South By Southwest

No, Nelsen Adelard's new album doesn't have anything to do with Austin's annual South By Southwest music festival. Rather, it traces Adelard's own journey, physical as well as musical, from the West Coast Blues scene to the Deep Blues of McComb Mississippi. Along the way, South By Southwest showcases Adelard's tremendous personal and musical versatility.

The disc includes a few familiar roots standards like Rocket 88 and James Cotton's One More Mile. Most the album however, is original material by Adelard. One of the Renaissance Men of Modern Blues, he lays down vocal, guitar, harmonica and piano tracks for the album ( In addition to writing and arranging eight of South By Southwest's new songs and co-producing the album)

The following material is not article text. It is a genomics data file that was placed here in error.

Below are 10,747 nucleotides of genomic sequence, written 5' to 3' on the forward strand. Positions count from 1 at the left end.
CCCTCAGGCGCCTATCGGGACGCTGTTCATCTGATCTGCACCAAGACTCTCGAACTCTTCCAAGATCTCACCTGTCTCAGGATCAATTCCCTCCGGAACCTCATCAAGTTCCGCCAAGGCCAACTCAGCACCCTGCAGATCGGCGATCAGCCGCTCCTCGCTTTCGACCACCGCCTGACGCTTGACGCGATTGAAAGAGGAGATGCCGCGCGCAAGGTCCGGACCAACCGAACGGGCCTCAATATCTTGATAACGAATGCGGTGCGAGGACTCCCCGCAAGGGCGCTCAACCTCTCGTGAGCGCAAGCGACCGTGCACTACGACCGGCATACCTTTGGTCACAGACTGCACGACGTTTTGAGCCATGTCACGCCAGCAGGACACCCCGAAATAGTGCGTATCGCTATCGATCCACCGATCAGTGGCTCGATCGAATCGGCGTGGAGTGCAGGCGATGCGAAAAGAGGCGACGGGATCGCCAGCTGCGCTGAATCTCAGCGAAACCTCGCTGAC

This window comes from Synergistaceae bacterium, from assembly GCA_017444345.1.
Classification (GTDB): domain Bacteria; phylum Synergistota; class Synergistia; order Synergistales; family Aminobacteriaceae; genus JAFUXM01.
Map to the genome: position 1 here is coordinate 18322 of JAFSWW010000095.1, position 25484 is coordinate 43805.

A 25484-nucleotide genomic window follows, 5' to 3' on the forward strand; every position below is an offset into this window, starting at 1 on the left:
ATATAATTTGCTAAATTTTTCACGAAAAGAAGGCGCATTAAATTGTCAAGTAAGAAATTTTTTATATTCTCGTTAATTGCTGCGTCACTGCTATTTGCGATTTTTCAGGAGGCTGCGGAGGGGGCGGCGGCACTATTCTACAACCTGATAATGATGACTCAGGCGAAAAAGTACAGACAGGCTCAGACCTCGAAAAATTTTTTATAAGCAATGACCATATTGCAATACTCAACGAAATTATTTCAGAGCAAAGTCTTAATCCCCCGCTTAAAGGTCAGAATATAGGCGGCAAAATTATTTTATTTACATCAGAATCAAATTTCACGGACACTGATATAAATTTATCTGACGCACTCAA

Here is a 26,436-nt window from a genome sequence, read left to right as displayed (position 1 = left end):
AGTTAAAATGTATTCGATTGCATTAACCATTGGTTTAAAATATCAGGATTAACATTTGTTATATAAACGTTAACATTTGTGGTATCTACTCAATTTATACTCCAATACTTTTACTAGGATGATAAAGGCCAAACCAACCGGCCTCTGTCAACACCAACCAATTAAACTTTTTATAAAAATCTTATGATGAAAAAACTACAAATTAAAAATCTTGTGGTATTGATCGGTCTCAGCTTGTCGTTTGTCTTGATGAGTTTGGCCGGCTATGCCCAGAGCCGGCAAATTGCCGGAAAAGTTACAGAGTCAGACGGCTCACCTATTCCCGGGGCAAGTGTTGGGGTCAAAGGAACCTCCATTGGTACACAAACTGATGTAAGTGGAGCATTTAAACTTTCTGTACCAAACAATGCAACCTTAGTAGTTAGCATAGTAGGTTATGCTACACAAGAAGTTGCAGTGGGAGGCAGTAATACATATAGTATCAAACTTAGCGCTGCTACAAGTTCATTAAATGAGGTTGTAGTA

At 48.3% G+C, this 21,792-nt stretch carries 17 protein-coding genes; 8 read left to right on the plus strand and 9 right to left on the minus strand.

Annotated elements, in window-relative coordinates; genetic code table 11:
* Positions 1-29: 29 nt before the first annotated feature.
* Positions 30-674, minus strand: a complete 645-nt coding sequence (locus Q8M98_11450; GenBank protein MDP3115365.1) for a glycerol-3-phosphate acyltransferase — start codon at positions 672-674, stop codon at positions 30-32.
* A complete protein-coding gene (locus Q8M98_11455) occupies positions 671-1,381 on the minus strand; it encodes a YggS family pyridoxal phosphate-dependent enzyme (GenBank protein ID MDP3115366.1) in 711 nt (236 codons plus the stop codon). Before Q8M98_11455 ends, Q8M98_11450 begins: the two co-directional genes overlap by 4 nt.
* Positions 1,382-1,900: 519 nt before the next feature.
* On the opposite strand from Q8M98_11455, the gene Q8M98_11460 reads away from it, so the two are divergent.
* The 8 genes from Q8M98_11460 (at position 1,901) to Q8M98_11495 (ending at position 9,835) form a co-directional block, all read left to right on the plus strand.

Adelard clearly enjoys showcasing his musical range, treating listeners to Blues styles as diverse as jump, Chicago electric and even some Blues rock. Some listeners may find this constant variation frustrating. Many others will find the range of musical efforts enchanting. Adelard may sound like Stevie Ray Vaughn on one song, like he's fronting for GE Smith and the Saturday Night Live Band on the next, and then like he's channeling the spirit of jazz singer Scatman Crothers on a third. 

While many of the original tracks draw deeply on Delta traditions, original numbers like I Aint Gona Miss LA and Contractor Blues find their inspiration in more modern sources of misery. 

Occasionally the rhythm on South By Southwest doesn't achieve the same heights reached by the melody and lyrics. But this is one of the few small disappointments on an album that consistently delights and surprises with top quality Blues music.

Jonathan Black